I've lately been charged with the mortal sin of committing censorship for deleting comments on this blog.
I'd feel much worse about this if I knew who I was censoring. In fact, if the phantoms who lurk on the web to spew cheap shots had the courage of their convictions to identify themselves, this wouldn't even be an issue. I would happily undelete their comments. But they won't. They'd rather hide behind the wall that encourages cowardice.
Of course, I'll be accused of hypocrisy and inhibiting public debate. The Herald will be accused of stifling the free flow of opinion.
In truth, The Herald has been much too lenient about the spew it allows to foul the comment section of its Web site. For the most part, we don't remove comments unless they contain excessively foul language or are dangerously racist. Every random coward can say any random thing in the comments section of the Web without fear that they'll be identified as the source of the spew. And so they do.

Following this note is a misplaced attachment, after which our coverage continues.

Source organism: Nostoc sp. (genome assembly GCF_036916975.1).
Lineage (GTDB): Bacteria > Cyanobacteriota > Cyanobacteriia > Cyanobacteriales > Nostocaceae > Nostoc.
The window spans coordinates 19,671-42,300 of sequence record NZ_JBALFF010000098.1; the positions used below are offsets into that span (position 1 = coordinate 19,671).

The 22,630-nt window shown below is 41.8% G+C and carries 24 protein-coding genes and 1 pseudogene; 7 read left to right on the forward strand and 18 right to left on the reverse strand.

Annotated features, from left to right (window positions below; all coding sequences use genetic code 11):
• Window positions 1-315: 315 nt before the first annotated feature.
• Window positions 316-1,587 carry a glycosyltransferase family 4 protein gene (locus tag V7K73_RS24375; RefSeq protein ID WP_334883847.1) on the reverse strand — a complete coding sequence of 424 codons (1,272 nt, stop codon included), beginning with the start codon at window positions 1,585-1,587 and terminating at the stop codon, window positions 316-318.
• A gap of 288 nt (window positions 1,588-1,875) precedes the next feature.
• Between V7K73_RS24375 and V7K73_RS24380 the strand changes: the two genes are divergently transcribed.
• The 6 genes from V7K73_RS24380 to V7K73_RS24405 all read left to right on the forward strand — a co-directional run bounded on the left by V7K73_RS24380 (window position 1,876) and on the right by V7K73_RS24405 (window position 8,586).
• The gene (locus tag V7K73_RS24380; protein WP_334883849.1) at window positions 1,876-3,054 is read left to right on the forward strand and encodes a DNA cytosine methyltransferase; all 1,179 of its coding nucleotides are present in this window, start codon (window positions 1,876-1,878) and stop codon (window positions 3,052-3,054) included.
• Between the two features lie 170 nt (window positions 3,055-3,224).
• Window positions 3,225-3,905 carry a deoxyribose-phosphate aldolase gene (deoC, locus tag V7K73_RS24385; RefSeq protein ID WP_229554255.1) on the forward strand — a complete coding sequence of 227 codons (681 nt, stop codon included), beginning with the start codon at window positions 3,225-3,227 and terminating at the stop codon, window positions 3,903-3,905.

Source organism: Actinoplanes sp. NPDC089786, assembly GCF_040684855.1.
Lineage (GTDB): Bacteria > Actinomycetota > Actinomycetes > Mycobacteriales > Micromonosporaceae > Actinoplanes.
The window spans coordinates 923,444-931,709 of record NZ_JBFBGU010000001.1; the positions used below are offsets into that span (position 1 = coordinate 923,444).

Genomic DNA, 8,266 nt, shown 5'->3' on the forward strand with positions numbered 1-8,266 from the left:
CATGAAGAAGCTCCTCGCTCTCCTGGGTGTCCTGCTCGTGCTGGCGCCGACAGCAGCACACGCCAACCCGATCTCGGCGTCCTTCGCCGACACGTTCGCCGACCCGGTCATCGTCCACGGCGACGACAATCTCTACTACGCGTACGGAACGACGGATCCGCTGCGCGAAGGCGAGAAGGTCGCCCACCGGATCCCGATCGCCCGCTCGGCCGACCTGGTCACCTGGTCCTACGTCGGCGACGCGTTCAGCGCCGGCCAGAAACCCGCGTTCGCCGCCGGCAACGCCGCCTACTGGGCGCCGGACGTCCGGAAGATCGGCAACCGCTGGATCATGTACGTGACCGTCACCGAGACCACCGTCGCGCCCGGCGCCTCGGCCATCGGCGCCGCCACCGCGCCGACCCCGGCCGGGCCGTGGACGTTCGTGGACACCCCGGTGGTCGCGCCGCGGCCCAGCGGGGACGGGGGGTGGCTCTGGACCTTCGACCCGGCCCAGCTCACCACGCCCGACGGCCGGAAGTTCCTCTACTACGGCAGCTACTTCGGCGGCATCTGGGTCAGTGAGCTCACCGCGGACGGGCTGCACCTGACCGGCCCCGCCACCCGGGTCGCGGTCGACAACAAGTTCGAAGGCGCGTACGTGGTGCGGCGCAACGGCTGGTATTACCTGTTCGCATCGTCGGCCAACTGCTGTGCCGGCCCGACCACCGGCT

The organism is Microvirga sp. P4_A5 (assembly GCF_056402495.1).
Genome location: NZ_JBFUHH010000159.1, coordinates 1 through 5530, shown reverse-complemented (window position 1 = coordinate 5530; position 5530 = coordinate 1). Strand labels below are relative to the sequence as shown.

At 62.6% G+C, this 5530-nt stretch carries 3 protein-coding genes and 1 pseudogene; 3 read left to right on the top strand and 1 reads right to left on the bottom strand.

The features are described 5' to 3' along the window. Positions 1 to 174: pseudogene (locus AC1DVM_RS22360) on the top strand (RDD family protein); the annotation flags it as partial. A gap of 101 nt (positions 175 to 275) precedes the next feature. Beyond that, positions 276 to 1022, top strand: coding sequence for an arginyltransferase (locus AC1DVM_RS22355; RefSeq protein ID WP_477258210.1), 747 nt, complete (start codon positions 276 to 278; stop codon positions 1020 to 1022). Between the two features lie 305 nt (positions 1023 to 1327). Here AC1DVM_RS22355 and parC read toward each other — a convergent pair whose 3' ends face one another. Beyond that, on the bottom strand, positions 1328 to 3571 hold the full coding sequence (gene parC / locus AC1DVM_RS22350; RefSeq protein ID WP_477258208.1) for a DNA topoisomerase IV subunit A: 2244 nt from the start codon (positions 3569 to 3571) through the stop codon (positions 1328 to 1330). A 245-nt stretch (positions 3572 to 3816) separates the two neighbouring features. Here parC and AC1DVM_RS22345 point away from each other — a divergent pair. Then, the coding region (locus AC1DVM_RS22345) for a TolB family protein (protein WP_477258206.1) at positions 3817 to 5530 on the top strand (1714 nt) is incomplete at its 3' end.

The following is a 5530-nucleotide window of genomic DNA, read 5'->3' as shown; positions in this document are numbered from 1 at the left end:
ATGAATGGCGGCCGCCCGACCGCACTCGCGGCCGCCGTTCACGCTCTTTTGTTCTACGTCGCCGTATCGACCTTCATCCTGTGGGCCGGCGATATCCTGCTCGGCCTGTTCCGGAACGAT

I've never understood why newspapers allowed this degeneration of public discourse, other than in their desperation to crank up their Web hits.
But if deleting anonymous twaddle is censorship, newspapers have been doing it for years. In the newspaper, we don't allow random cranks to share their opinions in letters to the editor and commentaries without attaching their names. We don't allow people to share obvious misinformation, to get away with venal below-the-belt cheap shots.
I will continue to allow random cranks to spew anonymously on this site -- and I will grant much leeway to those who identify themselves. But I won't allow gutless creeps the opportunity to drag my family into the deal.